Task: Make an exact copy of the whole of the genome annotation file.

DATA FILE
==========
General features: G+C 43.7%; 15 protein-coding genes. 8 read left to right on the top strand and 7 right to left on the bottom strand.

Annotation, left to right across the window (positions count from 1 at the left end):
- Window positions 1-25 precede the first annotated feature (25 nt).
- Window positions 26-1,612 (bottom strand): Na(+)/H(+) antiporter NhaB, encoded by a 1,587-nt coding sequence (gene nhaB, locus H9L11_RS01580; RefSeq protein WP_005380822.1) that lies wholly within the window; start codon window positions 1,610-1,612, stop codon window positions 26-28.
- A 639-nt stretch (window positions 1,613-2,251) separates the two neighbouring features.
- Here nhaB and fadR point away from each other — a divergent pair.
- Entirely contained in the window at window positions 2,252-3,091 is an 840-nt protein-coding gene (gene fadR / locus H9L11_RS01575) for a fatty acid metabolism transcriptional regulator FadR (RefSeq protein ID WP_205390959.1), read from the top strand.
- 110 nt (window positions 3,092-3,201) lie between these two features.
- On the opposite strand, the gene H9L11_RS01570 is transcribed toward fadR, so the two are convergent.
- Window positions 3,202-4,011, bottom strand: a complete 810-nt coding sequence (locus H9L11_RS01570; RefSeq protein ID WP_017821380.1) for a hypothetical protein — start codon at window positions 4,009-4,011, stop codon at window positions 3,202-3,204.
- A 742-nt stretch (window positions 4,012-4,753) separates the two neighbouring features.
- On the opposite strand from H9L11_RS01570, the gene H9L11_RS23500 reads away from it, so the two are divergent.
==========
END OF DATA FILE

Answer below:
General features: G+C 43.7%; 15 protein-coding genes. 8 read left to right on the top strand and 7 right to left on the bottom strand.

Annotation, left to right across the window (positions count from 1 at the left end):
- Window positions 1-25 precede the first annotated feature (25 nt).
- Window positions 26-1,612 (bottom strand): Na(+)/H(+) antiporter NhaB, encoded by a 1,587-nt coding sequence (gene nhaB, locus H9L11_RS01580; RefSeq protein WP_005380822.1) that lies wholly within the window; start codon window positions 1,610-1,612, stop codon window positions 26-28.
- A 639-nt stretch (window positions 1,613-2,251) separates the two neighbouring features.
- Here nhaB and fadR point away from each other — a divergent pair.
- Entirely contained in the window at window positions 2,252-3,091 is an 840-nt protein-coding gene (gene fadR / locus H9L11_RS01575) for a fatty acid metabolism transcriptional regulator FadR (RefSeq protein ID WP_205390959.1), read from the top strand.
- 110 nt (window positions 3,092-3,201) lie between these two features.
- On the opposite strand, the gene H9L11_RS01570 is transcribed toward fadR, so the two are convergent.
- Window positions 3,202-4,011, bottom strand: a complete 810-nt coding sequence (locus H9L11_RS01570; RefSeq protein ID WP_017821380.1) for a hypothetical protein — start codon at window positions 4,009-4,011, stop codon at window positions 3,202-3,204.
- A 742-nt stretch (window positions 4,012-4,753) separates the two neighbouring features.
- On the opposite strand from H9L11_RS01570, the gene H9L11_RS23500 reads away from it, so the two are divergent.